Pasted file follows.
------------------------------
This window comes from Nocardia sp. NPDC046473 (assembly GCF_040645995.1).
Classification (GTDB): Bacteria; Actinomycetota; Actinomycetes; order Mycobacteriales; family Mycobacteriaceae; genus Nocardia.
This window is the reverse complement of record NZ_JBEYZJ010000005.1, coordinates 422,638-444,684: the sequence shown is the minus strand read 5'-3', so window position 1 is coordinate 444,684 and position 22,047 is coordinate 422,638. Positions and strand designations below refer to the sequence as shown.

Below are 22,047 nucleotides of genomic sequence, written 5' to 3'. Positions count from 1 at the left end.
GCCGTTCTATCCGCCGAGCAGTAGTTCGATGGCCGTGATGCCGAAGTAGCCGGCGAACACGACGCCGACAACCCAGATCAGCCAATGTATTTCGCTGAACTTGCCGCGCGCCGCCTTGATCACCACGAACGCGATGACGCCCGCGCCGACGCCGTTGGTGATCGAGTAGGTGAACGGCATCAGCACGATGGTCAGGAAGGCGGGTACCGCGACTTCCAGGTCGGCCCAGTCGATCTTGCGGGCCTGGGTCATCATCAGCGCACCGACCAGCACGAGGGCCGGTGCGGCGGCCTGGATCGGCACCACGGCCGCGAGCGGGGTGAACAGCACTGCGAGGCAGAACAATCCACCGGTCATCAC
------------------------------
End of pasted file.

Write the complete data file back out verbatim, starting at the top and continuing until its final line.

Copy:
This window comes from Nocardia sp. NPDC046473 (assembly GCF_040645995.1).
Classification (GTDB): Bacteria; Actinomycetota; Actinomycetes; order Mycobacteriales; family Mycobacteriaceae; genus Nocardia.
This window is the reverse complement of record NZ_JBEYZJ010000005.1, coordinates 422,638-444,684: the sequence shown is the minus strand read 5'-3', so window position 1 is coordinate 444,684 and position 22,047 is coordinate 422,638. Positions and strand designations below refer to the sequence as shown.

Below are 22,047 nucleotides of genomic sequence, written 5' to 3'. Positions count from 1 at the left end.
GCCGTTCTATCCGCCGAGCAGTAGTTCGATGGCCGTGATGCCGAAGTAGCCGGCGAACACGACGCCGACAACCCAGATCAGCCAATGTATTTCGCTGAACTTGCCGCGCGCCGCCTTGATCACCACGAACGCGATGACGCCCGCGCCGACGCCGTTGGTGATCGAGTAGGTGAACGGCATCAGCACGATGGTCAGGAAGGCGGGTACCGCGACTTCCAGGTCGGCCCAGTCGATCTTGCGGGCCTGGGTCATCATCAGCGCACCGACCAGCACGAGGGCCGGTGCGGCGGCCTGGATCGGCACCACGGCCGCGAGCGGGGTGAACAGCACTGCGAGGCAGAACAATCCACCGGTCATCAC